STATE OF PLAY
On-Orbit Servicing, Assembly, and Manufacturing for Spacecraft
Shrinking technology and lower costs are making on-orbit servicing, assembly, and manufacturing an area of emerging technology and growth in the space domain.
On-orbit servicing, assembly, and manufacturing (OSAM) refers to the use of refuelers and space tugs for on-orbit maneuvering and refueling. Several companies are now competing in the trade space of these exciting missions in the U.S. and European marketplace.
Key Technologies and Developments
From the U.S. government side, the Defense Innovation Unit (DIU) has current Orbital Outpost and Multi-Orbit Logistics Vehicle (m-OLV) programs. The Air Force Research Laboratory (AFRL) is researching technologies related to refueling small spacecraft. The Air Force Space and Missile Systems Center (SMC) has ongoing work studying refueling for future National Security Space (NSS) satellites. The United States has created a National OSAM Initiative, which would include elements and capabilities important to the Department of Defense (DOD), and civil and intelligence community agencies.
Several “whole of government” topics are being discussed currently, including standards developments, technology development, and prototyping, emphasizing the need to begin preparing satellites currently in or entering the development cycle for servicing in the future through the addition of high-level requirements language and the development of interface standards.
For large and government contractors, Northrop Grumman is currently in the lead with its Mission Extension Vehicle 1 (MEV-1), which, in 2020, successfully docked with client satellite Intelsat 901 in the geosynchronous graveyard (about 300 kilometers above the geosynchronous orbit). Two months later, the MEV-1 had returned the satellite back to its operational orbit, where MEV-1’s own propulsion systems will provide Intelsat 901 five more years of operational life.
OSAM-1 (formally, Restore-L) is scheduled for launch in 2024. Using a commercial satellite bus provided by Maxar, OSAM-1 will rendezvous with the Landsat 7 spacecraft, refuel it, and then perform an in-space robotic assembly of an antenna and a boom. OSAM-2, formerly known as Archinaut 1, is a spacecraft under development by Made In Space to build and deploy a solar array in space.
For small companies, key players include Motiv, a company that makes robotic arms for JPL; Altius, a company focused on satellite-servicing systems and, along with OrbitFab, propellant transfer; and Astroscale, a company that targets autonomous orbital debris removal. A recent trend is the acquisition of smaller companies by special purpose acquisition companies (SPACs).
In the past year, Altius was acquired by Voyager Space Holdings. Since its founding in 2019, Voyager has acquired three other space companies—The Launch Co., NanoRacks, and Pioneer Astronautics. Additionally, since 2020, Redwire Inc. has acquired Made in Space and rolled up six other space companies —Adcole Space, Deep Space Systems, Deployable Space Systems, LoadPath, Oakman Aerospace, and Roccor.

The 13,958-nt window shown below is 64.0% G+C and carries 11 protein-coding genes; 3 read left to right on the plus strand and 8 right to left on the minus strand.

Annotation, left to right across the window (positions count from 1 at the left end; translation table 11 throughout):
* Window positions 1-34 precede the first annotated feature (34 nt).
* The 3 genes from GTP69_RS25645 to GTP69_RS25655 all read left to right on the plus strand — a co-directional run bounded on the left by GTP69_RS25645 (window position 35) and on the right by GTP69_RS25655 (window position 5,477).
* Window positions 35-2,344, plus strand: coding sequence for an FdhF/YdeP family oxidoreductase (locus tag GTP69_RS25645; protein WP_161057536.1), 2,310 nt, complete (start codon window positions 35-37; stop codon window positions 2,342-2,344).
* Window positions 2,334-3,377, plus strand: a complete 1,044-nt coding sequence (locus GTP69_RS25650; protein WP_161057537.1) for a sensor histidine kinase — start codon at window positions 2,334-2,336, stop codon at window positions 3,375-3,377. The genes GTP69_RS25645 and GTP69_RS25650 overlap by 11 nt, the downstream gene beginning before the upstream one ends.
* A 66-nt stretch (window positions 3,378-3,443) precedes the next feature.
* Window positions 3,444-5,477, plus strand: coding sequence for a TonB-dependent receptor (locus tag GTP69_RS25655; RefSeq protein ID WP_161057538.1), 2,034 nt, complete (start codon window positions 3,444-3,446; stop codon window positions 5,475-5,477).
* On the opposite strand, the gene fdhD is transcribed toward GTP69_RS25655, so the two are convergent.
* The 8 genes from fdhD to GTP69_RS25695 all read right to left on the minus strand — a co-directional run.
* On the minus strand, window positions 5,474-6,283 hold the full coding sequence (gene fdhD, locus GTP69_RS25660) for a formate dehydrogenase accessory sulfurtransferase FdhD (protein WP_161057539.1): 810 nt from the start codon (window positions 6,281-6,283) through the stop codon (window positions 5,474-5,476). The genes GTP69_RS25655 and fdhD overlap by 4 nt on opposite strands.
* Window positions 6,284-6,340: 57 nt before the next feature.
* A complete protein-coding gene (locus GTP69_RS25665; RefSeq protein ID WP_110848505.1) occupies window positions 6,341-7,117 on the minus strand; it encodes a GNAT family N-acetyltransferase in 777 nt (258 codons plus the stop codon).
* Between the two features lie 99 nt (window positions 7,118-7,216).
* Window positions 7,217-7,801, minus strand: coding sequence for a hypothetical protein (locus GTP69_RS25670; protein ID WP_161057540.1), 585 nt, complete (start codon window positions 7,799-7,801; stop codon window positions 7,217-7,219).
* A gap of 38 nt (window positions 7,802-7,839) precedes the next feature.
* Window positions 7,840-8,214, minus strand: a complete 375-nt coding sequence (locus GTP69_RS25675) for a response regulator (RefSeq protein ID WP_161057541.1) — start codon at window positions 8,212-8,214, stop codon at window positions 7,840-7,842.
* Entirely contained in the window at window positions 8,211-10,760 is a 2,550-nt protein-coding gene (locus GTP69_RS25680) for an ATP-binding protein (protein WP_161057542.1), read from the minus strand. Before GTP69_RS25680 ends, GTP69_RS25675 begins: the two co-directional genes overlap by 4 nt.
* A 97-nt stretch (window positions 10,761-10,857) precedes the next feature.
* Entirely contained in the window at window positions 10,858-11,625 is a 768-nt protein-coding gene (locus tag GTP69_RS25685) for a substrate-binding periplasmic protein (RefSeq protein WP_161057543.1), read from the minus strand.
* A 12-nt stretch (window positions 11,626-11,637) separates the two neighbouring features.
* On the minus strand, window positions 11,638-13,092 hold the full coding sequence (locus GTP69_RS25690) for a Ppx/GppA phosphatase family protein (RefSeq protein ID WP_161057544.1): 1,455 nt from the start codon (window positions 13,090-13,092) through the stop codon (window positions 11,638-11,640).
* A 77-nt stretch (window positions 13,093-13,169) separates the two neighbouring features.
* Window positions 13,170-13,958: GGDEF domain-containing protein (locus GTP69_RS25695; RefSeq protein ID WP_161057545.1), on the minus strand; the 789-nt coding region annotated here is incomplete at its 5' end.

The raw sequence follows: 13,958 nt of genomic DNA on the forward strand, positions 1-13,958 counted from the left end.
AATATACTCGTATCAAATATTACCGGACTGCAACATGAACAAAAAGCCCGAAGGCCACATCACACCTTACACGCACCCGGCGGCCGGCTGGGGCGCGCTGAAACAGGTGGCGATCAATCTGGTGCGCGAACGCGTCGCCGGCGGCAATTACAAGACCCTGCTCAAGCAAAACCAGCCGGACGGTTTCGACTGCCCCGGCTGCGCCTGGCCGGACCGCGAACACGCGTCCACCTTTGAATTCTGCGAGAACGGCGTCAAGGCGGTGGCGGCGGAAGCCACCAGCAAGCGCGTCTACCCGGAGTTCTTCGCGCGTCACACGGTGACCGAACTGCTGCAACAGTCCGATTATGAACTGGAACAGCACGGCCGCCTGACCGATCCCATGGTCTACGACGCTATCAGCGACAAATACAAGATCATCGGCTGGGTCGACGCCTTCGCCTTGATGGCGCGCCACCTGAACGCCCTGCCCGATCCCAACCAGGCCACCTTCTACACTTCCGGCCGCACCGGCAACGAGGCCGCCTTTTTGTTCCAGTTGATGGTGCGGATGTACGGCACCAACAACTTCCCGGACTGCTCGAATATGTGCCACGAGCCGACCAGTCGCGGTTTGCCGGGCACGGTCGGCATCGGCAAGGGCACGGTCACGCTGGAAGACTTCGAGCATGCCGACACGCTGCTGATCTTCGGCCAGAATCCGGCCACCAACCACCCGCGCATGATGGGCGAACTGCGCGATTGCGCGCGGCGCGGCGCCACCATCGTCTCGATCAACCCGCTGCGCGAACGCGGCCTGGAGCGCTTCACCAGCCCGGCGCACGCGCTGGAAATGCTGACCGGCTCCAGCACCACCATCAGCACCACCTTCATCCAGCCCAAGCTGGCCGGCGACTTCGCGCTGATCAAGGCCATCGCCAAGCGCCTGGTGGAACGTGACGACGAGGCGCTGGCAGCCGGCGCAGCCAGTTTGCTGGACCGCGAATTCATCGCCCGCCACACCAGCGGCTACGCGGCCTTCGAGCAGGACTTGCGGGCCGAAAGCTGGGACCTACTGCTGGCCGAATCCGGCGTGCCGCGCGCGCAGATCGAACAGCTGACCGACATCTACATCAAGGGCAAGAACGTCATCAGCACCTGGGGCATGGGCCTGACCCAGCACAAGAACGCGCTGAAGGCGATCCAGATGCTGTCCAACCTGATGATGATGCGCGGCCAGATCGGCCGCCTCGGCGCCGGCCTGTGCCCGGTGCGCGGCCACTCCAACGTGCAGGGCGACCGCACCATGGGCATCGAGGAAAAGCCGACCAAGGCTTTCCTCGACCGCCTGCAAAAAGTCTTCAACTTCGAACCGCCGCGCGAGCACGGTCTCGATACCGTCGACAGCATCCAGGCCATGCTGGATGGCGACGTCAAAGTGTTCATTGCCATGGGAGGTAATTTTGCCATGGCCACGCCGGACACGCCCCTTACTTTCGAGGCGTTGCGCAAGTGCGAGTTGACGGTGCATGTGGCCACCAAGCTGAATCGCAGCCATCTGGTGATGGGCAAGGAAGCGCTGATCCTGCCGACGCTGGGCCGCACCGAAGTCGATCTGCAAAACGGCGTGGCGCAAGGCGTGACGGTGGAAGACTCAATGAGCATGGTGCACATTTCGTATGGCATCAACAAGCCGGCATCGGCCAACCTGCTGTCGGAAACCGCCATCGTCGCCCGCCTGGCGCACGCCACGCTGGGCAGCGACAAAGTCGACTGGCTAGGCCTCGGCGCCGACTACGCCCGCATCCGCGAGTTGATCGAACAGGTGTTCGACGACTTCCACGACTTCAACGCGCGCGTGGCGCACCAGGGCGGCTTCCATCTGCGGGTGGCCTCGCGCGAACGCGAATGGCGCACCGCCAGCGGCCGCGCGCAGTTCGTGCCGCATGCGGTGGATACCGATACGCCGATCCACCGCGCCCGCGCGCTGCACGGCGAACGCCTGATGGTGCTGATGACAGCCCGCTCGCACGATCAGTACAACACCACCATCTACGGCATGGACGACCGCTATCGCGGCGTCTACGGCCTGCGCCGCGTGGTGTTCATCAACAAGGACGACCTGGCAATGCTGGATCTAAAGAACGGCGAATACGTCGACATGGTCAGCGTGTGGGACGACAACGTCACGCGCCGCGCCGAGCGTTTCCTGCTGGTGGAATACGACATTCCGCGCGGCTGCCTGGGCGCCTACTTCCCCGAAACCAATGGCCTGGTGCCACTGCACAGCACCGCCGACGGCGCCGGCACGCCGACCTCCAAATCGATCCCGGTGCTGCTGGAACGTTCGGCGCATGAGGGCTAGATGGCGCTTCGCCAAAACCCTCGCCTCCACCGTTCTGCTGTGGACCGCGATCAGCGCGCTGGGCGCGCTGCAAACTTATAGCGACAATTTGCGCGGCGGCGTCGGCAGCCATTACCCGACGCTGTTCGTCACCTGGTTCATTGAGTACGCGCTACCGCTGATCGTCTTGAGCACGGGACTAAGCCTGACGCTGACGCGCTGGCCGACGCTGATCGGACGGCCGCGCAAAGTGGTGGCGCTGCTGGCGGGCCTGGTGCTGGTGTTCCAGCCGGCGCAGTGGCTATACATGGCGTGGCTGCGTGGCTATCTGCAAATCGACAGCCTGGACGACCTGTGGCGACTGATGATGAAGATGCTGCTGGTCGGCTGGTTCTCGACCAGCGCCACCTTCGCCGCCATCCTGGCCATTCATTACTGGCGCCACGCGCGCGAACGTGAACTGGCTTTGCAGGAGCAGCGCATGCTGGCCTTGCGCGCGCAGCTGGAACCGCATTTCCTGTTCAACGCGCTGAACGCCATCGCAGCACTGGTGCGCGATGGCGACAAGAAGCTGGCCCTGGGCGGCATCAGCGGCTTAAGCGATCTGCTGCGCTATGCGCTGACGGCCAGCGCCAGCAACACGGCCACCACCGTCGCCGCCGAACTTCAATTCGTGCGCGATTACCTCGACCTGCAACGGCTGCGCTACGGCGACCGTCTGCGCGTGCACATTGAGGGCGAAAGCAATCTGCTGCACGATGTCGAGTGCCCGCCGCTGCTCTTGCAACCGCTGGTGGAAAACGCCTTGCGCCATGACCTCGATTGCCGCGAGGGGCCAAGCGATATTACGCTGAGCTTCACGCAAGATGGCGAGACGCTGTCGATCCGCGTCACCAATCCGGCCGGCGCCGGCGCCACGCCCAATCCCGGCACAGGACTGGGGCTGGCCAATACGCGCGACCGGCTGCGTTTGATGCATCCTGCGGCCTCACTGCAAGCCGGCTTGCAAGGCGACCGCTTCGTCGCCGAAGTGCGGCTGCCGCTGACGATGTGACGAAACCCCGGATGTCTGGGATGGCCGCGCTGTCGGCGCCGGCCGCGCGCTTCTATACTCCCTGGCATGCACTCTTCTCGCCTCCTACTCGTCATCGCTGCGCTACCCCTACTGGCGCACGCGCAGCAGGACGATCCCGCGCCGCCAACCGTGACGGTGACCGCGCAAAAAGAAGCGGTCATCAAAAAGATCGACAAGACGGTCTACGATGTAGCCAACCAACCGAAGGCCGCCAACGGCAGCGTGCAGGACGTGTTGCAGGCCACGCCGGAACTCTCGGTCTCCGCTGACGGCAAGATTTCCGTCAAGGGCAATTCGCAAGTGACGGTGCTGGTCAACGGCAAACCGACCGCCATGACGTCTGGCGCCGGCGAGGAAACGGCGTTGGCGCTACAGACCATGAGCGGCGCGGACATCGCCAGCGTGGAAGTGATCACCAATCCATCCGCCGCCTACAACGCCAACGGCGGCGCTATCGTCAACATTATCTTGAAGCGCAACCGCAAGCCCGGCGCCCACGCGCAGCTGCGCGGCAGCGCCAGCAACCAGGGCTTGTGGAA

Select International Initiatives
In response to U.S. advances in the domain, Europe has shown a great deal of interest and funding for in-space satellite manufacturing. Airbus Defense and Space in Bremen, Germany, is developing a “Satellite Factory in Space,” which will lead a seven-company consortium in a two-year Phase A/B1 study for the PerAspera In-Orbit Demonstration (PERIOD) project, supported by $3.6 million in funding from the European Commission under the Horizon 2020 research program. PERIOD will demonstrate the value of in-space servicing, manufacturing, and assembly with the intention of enabling Europe to develop the capabilities and industrial infrastructure necessary to be positioned strongly in the in-orbit servicing and manufacturing market.
In the coming years, we expect to see many new entrants in the OSAM field. Commercial refueling is expected to be demonstrated within three to five years and become more common moving forward. On-orbit repair and component swaps are probably five to 10 years away. Lower cost and higher dexterity versions of robotic arms are in development and will make missions more commercially viable.
Beyond mechanics, a shift in thinking for traditional spacecraft manufacturers and operators will be needed to develop a comfort level with the servicing concept. SMC is assessing interface standards for future spacecraft servicing, and the commercial industry will likely follow this lead. The ability to have spacecraft serviced on orbit and structures produced in space will eventually affect spacecraft and launch vehicle design.
Ultimately, the reliability of in-space servicing and manufacturing is likely to increase demand for launches of assembly and building materials, followed by the need to access materials already in space — thereby eliminating the time and cost of launching out of Earth’s gravity well. In the more distant future, in-space servicing and manufacturing is likely to drive demand for in-space material extraction and refinement to support servicing and construction of space systems orbiting Earth, in the cislunar domain, and beyond.
State of Play is a bimonthly advisory publication dedicated to emerging trends in space innovation in the private sector. View online at aerospace.org/state-of-play.